Todd’s Review of Hope by Victoria Ferrante

Although I’m not usually one to harp on a book’s cover (insert obligatory joke about judging a book by its cover), this one definitely caught my eye.  The tortured soul on the front cover of this book made me pause and wonder what would cause such pain.  I knew the book was about Autism, but I know that the spectrum of this disorder is so varied that I really had no idea what I was in for.  So, with so many looming questions, I decided to get right to it and dive in to the book!

Ferrante tells the story of Christina Borysowki, a woman from the Midwest who gives birth to a daughter with autism spectrum disorder in the early 1990’s.  Originally, Christina is overjoyed at her daughter’s birth and feels an incredible bond with her daughter, who has beautiful blue eyes and a bubbly disposition.  Over time, however, things begin to change.  Her daughter, optimistically named Hope, begins to become withdrawn.  She does not respond to her name, or any normal stimulus that children her age react to.  Her now gray eyes seem to have lost their sparkle, and Hope looks out with empty, emotionless eyes at the world.  Although most of her family and friends dismiss the idea that anything is seriously wrong with Hope, Christina eventually brings her to numerous doctors, eventually gaining a diagnosis of autism, a relatively new and unheard of disorder at the time.  Christina’s life then becomes a whirlwind of doctor’s meetings, questions, medications, and more, as she tries to give Hope the best life she can muster given the circumstances.  Although she often feels overwhelmed, Christina is motivated by a desire to find the passion that she knows is hidden in her daughter’s mysterious and ever-changing personality.  All this changes, however, at the dramatic twist at the end of the novel that no one sees coming.

As a disclaimer, I had a very hard time deciding what to write for this review.  I too have experience with a disabled family member, as my twin brother Dan has Cerebral Palsy and is a quadriplegic due to CP and other additional factors.  It is because of this fact that I viewed this book differently than someone who may not have a person in his/her life that is disabled.  I give Ferrante a lot of credit for writing this work; I understand that she has a child who is profoundly autistic herself and therefore may have used the writing of this story as a type of therapy or vehicle in which to create a story similar to her own.  These things are really important, as a support structure is vital to the family of someone with a disability as it helps them during the inevitable hard times.  The thing I took issue with, however, was the overall tone of the book.  I understand that Christina would be incredibly frustrated and alienated at times with having to deal with this disorder day in and day out.  It was the high amount of negativity that struck me, however, and made it harder to read as time went on.  Yes, I know that there were moments of brevity and connection between Christina and Hope, but they were few and far between.  Perhaps that was the point, that it’s not easy at all to have a profoundly autistic daughter.  And I would assume it is, although I have no direct experience in the matter.  I do, however, have direct experience with a brother that can’t do many of the things (both physically and mentally) that we take for granted.  And because of this, I know that it’s very, very important to focus on the positives.  It’s easy to question everything and get caught up in the negative, but it’s not the right way.  Every day is a gift, and we need to be reminded of this.  To majorly focus on the bad things and keep the plot development on a downward spiral was not helping.  I think the material may be there, but the focus of the work needed some tweaking.  I do applaud Ferrante for her honesty and ability to show us all the daily battles that go in to caring for someone with this type of autism through Christina’s story.  It can’t be easy and her writing definitely showed that.  I perhaps was just too emotionally invested in this type of story that I couldn’t give it an appropriate rating.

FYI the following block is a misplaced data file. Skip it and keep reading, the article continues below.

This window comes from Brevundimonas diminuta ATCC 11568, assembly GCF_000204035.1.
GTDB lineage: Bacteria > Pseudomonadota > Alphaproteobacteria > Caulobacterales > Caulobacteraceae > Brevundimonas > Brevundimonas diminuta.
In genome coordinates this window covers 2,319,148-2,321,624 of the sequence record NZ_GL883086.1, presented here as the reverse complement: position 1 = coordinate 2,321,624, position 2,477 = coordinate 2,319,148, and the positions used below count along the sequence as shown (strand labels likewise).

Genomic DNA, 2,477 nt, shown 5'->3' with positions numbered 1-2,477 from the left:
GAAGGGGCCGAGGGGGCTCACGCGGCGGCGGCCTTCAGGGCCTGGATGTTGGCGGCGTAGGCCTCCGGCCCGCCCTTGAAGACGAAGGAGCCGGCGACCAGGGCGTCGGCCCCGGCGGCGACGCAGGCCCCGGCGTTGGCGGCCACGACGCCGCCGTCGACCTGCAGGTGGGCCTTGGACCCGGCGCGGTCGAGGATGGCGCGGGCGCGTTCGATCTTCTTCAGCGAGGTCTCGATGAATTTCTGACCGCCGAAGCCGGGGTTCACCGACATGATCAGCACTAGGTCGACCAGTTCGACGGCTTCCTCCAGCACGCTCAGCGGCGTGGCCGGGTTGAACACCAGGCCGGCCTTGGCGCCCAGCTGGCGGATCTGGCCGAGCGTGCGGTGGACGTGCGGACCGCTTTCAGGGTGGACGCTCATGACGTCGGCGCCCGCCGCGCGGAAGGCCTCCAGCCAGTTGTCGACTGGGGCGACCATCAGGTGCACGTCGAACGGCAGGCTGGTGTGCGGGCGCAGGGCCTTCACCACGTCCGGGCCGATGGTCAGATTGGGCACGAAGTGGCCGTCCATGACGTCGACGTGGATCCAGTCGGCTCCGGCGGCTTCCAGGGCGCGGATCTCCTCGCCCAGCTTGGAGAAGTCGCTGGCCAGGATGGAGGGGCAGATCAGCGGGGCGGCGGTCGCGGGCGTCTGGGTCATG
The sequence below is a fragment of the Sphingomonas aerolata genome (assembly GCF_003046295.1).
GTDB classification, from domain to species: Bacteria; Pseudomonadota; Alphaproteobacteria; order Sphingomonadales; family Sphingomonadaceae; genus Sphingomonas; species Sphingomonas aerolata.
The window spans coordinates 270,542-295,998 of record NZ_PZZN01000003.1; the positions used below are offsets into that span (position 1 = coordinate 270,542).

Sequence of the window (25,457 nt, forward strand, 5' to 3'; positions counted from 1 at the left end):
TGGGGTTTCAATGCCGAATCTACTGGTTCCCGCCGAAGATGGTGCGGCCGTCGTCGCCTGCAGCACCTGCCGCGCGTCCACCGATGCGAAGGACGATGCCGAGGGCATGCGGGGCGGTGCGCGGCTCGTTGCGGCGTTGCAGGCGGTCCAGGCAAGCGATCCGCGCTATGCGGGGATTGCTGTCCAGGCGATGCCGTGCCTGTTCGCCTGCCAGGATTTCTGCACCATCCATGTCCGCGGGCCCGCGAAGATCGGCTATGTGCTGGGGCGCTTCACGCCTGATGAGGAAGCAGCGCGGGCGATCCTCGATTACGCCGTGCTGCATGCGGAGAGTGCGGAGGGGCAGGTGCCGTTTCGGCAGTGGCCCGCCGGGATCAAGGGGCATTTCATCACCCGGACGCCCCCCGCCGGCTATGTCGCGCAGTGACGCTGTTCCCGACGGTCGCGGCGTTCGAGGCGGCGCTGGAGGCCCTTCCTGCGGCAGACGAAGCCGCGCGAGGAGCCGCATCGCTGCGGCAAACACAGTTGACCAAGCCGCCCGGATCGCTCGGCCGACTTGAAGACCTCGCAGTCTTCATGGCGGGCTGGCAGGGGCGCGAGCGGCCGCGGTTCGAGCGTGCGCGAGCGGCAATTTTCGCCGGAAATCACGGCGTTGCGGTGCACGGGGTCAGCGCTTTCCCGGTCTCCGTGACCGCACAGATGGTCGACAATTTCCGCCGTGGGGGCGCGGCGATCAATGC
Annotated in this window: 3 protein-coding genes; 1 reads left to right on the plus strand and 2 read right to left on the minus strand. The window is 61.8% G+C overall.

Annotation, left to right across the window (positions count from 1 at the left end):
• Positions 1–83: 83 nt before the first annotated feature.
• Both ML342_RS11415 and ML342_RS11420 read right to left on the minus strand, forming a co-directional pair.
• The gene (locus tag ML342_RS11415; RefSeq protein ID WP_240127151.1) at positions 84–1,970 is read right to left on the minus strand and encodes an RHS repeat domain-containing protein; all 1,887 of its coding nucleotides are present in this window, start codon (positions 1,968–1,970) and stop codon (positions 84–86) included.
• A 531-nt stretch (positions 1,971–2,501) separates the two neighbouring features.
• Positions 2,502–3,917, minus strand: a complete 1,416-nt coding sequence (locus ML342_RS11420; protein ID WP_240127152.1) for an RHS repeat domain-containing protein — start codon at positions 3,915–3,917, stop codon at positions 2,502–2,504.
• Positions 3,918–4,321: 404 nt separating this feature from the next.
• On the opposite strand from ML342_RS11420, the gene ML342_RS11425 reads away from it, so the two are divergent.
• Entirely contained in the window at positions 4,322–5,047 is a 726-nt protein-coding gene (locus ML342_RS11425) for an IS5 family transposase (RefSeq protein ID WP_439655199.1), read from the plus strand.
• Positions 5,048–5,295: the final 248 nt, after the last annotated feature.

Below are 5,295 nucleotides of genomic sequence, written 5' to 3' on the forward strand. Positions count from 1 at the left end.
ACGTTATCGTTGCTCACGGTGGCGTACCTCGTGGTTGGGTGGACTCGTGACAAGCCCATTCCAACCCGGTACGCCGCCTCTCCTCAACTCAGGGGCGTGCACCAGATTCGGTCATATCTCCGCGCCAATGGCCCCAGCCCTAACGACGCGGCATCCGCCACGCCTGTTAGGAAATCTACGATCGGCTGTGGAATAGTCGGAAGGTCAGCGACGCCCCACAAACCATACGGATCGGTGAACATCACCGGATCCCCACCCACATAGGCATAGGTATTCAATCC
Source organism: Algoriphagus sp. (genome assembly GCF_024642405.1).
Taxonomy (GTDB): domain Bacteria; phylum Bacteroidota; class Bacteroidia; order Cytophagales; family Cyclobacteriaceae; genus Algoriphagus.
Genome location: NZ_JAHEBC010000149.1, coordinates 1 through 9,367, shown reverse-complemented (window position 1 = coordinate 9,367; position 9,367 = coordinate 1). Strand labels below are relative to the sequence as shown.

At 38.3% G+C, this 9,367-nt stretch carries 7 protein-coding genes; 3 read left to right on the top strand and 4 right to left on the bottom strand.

Hope by Victoria Ferrante
iUniverse Incorporated (2011)
Paperback: 232 pages
ISBN: 9781462062362

Special thanks to Author Solutions for my review copy!

4 thoughts on “Todd’s Review of Hope by Victoria Ferrante

  1. A study conducted at the University of North Carolina suggests that “Mothers of children with autism may be prone to depression if they feel responsible for the cause or outcome of their child’s disorder…”. 50% of mothers with children with autism had elevated depression scores, compared to 15% to 21% in the other groups which include mothers of children with other disabilities and mothers of children with no disabilitiy. Single mothers of children with disabilities were found to be more vulnerable to severe depression than mothers living with a partner.

    This is why I wrote Hope. Mothers of children with autism are absolutely not getting the support they need. This is why the ending in my story happens too often in real life.

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